Written by Jenna MacFarlane
Illustrations by Jon Sierra
Mental wellness plays a critical role in our daily life. When we shrug distractions and focus on the things that matter to us, the world becomes a bigger and brighter space.
Our ability to pay attention is vital to our overall health and wellness. When we can focus deeply — dedicating hours at a time to one small idea, task or project — the world opens up to us.
“…Distractions can keep us from doing the things we want to do. They can accumulate and keep us from living the lives we want to live, or, even worse, undermine our capacities for reflection and self-regulation, making it harder, in the words of Harry Frankfurt, to ‘Want what we want to want.’”
When we are robbed of our ability to focus, we are robbed of precious and important moments that can be defining to us and those around us. James Williams is co-founder of the Center for Humane Technology, a nonprofit that aims to reimagine technology design in a way that respects users’ attention. He states the following regarding the ethical implications of the effects technology has on our attention spans: “…Distractions can keep us from doing the things we want to do. They can accumulate and keep us from living the lives we want to live, or, even worse, undermine our capacities for reflection and self-regulation, making it harder, in the words of Harry Frankfurt, to ‘Want what we want to want.’”
Ethically speaking, it’s important we understand that it is up to us to ultimately decide what we should focus on.
Our ability to focus is one of the things we cannot allow to be materialized. Our focus is wholly our own. Advertisers can pay a lot of money for it, but we should never allow them to take it from us. It is our responsibility to decide where we place our attention and ultimately, our affections. If we don’t, technology will do it for us.
If you’re ready to re-focus and regain your attention span, here are several simple, but powerful things you can do:
1. Make a list of the things you really want.
Map out an ideal day, hour by hour. A whole day to yourself, free of distractions — what does it look like? How do you feel most fulfilled? Do you wake up early or sleep in late? Do you spend some time outside? Are you with friends and family, or are you alone?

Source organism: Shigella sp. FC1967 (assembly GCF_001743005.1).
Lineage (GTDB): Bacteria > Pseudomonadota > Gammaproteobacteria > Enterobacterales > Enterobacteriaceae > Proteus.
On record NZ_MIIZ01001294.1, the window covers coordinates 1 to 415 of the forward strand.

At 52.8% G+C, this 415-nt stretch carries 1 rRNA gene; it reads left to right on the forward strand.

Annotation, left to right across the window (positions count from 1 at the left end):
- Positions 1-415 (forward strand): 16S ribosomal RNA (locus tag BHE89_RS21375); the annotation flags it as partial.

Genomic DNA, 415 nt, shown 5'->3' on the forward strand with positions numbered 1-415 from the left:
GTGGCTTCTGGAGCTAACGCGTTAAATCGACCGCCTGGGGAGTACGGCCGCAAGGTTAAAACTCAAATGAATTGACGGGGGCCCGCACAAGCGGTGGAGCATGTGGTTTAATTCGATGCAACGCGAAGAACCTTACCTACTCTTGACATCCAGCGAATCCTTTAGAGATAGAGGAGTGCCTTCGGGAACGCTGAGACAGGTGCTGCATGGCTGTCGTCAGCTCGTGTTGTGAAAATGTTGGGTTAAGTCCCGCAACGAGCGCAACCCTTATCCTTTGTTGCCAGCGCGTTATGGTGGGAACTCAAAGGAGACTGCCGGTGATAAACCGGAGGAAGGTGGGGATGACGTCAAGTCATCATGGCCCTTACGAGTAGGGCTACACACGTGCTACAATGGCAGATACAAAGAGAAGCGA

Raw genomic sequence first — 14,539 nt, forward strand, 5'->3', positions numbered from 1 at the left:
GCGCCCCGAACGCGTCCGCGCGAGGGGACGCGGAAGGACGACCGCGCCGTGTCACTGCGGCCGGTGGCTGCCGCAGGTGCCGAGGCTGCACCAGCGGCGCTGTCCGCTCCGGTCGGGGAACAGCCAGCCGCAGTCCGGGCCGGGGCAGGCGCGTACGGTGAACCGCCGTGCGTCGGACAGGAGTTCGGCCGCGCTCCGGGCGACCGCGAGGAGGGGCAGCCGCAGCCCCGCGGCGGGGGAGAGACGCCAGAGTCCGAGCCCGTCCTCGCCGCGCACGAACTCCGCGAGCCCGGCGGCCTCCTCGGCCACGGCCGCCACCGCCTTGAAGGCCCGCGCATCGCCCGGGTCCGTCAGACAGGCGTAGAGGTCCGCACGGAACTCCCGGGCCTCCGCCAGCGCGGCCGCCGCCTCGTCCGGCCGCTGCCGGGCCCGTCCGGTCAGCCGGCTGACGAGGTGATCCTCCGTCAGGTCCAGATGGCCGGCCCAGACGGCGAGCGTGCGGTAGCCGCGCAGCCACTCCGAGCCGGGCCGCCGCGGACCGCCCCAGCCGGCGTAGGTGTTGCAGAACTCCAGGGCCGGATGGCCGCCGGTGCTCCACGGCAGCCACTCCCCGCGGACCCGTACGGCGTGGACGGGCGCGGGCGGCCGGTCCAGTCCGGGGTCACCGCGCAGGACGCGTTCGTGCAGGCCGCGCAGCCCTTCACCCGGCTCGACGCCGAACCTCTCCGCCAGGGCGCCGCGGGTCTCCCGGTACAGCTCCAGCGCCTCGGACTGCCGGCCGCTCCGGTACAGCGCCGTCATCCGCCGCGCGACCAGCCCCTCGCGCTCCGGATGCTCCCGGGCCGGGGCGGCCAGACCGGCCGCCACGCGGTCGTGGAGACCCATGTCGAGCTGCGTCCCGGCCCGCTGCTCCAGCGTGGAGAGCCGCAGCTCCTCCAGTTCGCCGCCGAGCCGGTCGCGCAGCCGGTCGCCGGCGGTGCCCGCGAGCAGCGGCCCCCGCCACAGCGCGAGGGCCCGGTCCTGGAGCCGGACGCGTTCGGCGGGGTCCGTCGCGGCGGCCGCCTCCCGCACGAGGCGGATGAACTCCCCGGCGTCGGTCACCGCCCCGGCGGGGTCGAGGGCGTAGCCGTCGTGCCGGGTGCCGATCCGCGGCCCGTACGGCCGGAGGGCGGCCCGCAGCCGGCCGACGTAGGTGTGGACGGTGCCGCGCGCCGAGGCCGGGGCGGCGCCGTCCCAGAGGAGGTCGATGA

This exercise helps us understand our true desires outside of our day-to-day habits. Once you’ve done this, strategize a few ways to implement those things into your daily life. Take account of your evenings, weekends and holidays; integrate elements of your “ideal day” into them and you will reap the rewards.
2. Avoid asking the question: “What is it good for?”
Our world today encourages us to believe everything around us must possess some productive quality. Always on the hunt, we search for things that make our lives easier and more efficient. We buy shiny new toys to “hack” our productivity. We attend networking events to make friends “in high places.” This is a precarious way to view the world — it’s not entirely wrong, but it risks we lose empathy and nuance.
When we intentionally engage with the world and people with attention and curiosity, we gain insight into the wholeness of each moment. Jenny Odell, author of New York Times best-seller “How to Do Nothing: Resisting the Attention Economy” writes:
Practices of attention and curiosity are inherently open-ended, oriented toward something outside of ourselves. Through attention and curiosity, we can suspend our tendency toward instrumental understanding — seeing things or people one-dimensionally as the products of their functions — and instead sit with the unfathomable fact of their existence, which opens up toward us but can never be fully grasped or known.
3. Practice vocalizing: “My experience is what I agree to attend to.”
Our perceptions shape our experiences in major ways. According to research by neuroscientist Francis Crick, we become conscious by deciding to pay attention. We gain consciousness when we focus. How we decide to perceive our situations ultimately shapes the way we see the world.
As we improve our focus, we better direct our decisions, consequences and associations.
As Odell notes in her book, “We are more keenly aware of our connectedness to others: where we are, where other people are, and what we are doing with each other.”
It’s important to remember that this is an ever-present, continuous process. Sustained attention takes ongoing efforts to bring our attention back to the same thing. We must keep at it, considering it again and again.
It is a privilege to maintain, adapt and focus our attention on the things that really matter to us. When we are able to actually hone in on things that matter most to us, we can also find beauty and nuance in the things that don’t directly serve our interests. This allows us to see the world for what it is: a wonderfully diverse, nuanced and dimensional space, where there is always something new for us to see.